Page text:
48° North columnists Marty McOmber and Deborah Bach recently crossed the newly opened U.S.-Canada border in Sidney, British Columbia. Here’s how it went for them, along with some tips for other cruisers considering doing the same…

On Saturday, Aug. 14 we crossed the U.S.-Canada border aboard our Passport 40, Rounder, and checked in at Port Sidney Marina. I’m happy to report that our clearance was about as straightforward as it was before the COVID-19 pandemic upturned everything. The key for us was to clearly follow the steps outlined in the ArriveCAN app and to make sure all of our requirements for entry were in order. 

Deborah is Canadian, and has dual nationality, so she has been across the land border several times over the past year. She learned early that Canadian customs and public health agencies were sticklers for meeting the requirements. Also, we both have NEXUS passes, which may have greatly helped us in clearing the border with no issues.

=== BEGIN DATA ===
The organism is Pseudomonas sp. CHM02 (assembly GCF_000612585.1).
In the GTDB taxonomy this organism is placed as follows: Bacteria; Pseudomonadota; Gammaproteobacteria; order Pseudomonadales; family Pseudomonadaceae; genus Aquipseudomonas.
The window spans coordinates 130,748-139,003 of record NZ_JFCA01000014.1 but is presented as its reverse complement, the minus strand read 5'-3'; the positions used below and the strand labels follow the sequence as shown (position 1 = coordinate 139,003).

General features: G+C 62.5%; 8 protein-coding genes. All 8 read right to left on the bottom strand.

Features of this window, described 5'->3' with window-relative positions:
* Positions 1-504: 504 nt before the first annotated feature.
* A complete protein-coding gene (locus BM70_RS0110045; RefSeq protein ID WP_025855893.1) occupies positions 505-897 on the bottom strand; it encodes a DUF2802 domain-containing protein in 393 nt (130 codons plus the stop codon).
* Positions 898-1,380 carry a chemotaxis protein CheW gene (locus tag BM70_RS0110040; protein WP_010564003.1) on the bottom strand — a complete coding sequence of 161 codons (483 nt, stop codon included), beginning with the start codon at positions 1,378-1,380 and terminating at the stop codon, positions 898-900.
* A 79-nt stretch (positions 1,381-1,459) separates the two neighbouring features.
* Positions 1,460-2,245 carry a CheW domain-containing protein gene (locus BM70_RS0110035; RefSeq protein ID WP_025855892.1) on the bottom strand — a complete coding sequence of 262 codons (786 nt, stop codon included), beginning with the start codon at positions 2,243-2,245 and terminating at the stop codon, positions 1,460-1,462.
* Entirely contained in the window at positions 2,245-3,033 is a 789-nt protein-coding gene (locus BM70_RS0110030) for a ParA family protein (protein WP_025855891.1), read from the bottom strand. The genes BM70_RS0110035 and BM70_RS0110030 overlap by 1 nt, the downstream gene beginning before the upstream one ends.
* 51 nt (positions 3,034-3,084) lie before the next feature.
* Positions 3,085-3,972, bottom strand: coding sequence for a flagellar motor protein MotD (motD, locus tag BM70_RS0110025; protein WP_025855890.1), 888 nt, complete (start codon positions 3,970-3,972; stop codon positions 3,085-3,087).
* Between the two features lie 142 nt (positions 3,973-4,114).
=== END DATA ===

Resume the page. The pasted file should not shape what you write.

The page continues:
We began by reading up on the marine border crossing regulations at the Canadian Government’s published list of reporting requirements for private boaters.

The key bits are:

1) be asymptomatic;

2) have a valid pre-arrival COVID-19 molecular test result taken in the U.S. for U.S. boaters (antigen tests are not accepted) within the last 72 hours;

3) submit their mandatory information via ArriveCAN, including proof of vaccination in English or French (both vaccination doses, if applicable), and a quarantine plan; and;

4) be admissible under the Immigration and Refugee Protection Act.